takashikkbn / gmail.com wrote:
> Issue #14867 has been updated by k0kubun (Takashi Kokubun).
> 
> > I think we'll have to support non-blocking/event-based waitpid in Windows for auto-fiber/Thread::Light, anyways. So making MJIT worker thread be a Ruby Thread (or Thread::Light) would allow it to hook into process.c APIs. I don't think the existing code is too far off from being able to support Windows...

> I see. Dropping MJIT worker by non-blocking/event-based
> waitpid would be an option once it's supported for
> auto-fiber/Thread::Light. At this moment, I'm not sure which
> is larger, synchronization cost between threads or translating
> ISeq to C code synchronously. So in a very short term, I wanna
> fix the 1 (waitpid) case with postponed_job unless it has a
> critical blocker to fix the issue. 

I suppose MJIT has priority over Thread::Light at the moment
since MJIT is already in trunk and people know about it.
I can take some time to investigate moving MJIT over to
event-based waitpid in a platform-independent way.

The other thing is MJIT multi-threading/synchronization seems
tricky-to-debug right now, and making it event-based should
be beneficial for reliability.

> Note that the current synchronization design is already
> achieving the better benchmark result than one by copying
> inline caches on enqueueing an ISeq. To simplify the situation
> by stop using postponed_job, I experimented to have another
> global variable for the synchronization job which is to be
> checked and invoked by `RUBY_VM_CHECK_INTS`, but the benchmark
> result was not good. So for now using postponed_job is the
> only possible approach that achieves the current performance.

OK, thank you for that information.  So checking one extra global
variables with RUBY_VM_CHECK_INTS introduces a measurable perf
hit?

> > rb_postponed_job_register only sets a flag, but doesn't wake up sleeping the thread in 1. or 2. by calling ubf.func (via rb_threadptr_interrupt).
> >
> > This is a tricky situation...
> >
> > Calling ubf.func is NOT async-signal-safe, so rb_postponed_job_register may not use it by default, either.

> I'm not still understanding why this could be related to the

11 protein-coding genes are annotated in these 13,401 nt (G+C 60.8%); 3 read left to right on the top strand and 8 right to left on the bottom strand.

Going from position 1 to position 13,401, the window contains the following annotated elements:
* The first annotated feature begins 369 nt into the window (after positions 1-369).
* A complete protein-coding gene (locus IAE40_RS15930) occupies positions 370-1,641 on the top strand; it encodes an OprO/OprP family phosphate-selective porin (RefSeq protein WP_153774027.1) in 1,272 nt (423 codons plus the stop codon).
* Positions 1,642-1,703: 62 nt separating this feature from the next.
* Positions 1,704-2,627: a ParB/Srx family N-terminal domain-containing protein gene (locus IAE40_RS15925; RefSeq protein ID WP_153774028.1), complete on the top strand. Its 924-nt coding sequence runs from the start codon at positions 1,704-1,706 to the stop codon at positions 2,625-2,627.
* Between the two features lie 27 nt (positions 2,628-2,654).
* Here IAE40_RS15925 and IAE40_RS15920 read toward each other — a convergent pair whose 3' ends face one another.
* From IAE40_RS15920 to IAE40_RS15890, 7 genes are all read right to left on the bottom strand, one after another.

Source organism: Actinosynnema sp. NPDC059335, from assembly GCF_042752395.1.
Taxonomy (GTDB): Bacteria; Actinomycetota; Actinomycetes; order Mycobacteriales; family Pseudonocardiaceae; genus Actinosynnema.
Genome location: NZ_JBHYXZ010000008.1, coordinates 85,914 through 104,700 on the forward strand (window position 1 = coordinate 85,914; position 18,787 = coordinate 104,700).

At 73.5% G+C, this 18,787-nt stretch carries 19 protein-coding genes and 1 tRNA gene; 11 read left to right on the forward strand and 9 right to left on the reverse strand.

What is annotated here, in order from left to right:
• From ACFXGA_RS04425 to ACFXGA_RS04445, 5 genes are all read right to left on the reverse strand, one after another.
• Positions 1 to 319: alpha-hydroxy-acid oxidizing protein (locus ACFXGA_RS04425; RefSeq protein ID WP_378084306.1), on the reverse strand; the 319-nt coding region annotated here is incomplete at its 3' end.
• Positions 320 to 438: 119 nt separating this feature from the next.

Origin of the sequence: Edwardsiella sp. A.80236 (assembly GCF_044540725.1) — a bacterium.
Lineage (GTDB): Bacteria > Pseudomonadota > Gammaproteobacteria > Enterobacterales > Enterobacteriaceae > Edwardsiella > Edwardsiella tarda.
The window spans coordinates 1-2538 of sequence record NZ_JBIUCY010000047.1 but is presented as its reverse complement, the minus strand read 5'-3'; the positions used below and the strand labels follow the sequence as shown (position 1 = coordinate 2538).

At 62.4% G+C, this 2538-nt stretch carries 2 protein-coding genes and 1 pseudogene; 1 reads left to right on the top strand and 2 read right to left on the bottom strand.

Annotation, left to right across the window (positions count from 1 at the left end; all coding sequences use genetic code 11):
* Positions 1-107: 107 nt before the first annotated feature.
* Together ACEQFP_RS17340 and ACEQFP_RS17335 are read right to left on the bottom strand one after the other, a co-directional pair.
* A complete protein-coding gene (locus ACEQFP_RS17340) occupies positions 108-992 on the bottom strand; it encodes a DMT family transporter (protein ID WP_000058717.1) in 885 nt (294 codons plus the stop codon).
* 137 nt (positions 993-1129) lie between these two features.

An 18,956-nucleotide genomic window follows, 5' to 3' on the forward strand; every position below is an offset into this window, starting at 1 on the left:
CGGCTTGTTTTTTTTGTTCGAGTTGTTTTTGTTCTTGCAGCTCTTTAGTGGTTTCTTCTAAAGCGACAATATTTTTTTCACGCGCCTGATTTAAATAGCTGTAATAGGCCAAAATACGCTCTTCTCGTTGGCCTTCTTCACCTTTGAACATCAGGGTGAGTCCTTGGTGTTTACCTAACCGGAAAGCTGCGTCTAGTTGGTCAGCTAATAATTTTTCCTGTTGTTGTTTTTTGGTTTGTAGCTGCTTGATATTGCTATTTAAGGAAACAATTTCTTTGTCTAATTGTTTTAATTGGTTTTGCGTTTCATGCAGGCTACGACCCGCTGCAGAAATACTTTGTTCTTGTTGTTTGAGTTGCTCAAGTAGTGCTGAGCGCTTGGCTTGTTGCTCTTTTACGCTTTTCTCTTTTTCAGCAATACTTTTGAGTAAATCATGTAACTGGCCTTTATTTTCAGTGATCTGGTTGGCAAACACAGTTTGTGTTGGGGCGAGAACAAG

> deadlock 1 (waitpid on #system, #`, or Process.waitpid). I
> assume that the sleeping threads "1." and "2." should be waken
> up by something prepared in threads "1." and "2.", not by MJIT
> worker thread "3.". So the fact that rb_postponed_job_register
> (called by MJIT worker thread "3.") may not wakeup the thread
> "1." or "2." should not be the cause of this deadlock, in my
> understanding.

Ah, so the waitpid from #system is on /bin/rm (I missed that earlier)
Is `rm' stuck (NFS, drive error, etc)?   But yes, I also wonder
if there's a bug in the current system+waitpid implementation.

Perhaps #system needs to use similar mechanism as mjit_worker to
prevent work-stealing.

Regardless, ubf.func need to be called after registering postponed
job, so there was still a problem, there.

> I actually don't understand how threads "1." and "2." are
> usually waken up. For waitpid thread "2.", I'm guessing that a
> signal handler (of SIGCHLD?) registered by the thread "2."
> itself somehow *replaces* native_ppoll_sleep and finishes it,
> but not sure.

System-level signal handler is only registered at startup, and
Ruby Signal.trap handler is process-wide and only runs in main
thread.  native_ppoll_sleep can be called by any thread
(which exclusively acquires sigwait_fd).

> > Also ruby_current_execution_context_ptr variable is unstable between setting ec->interrupt_flag (via RUBY_VM_SET_POSTPONED_JOB_INTERRUPT) and ubf.func calls since we make them without GVL
> >
> > This is a similar situation to [Bug #14939] r64062

> I recognize this issue. For this issue, @ko1 suggested to
> repeatedly calling `rb_postponed_job_register_one` (that
> registers the same job at most only once) to survive the ec
> switches. I can fix this issue, but I'm NOT thinking that this
> could be the solution for this deadlock if unblocking thread
> "3." waiting for postponed job may not wake up threads "1."
> and "2." as I understand.

Right.

> I *assume* that threads "1." and "2." are not waken up because
> something that should wake up "1." and "2." is not working
> somehow with MJIT enabled. At first @ko1 guessed that
> `rb_postponed_job_register` swaps `ec->interrupt_flag` in a
> bad way and a flag for the signal handler for waitpid is
> skipped to be set, but actually we're always using `ATOMIC_OR`
> for modifying `ec->interrupt_flag`, and so it may not be the
> cause either.

Agreed, and the self-pipe/eventfd would've woken
native_ppoll_sleep, anyways.

(But I need to fix a car problem, first :<)

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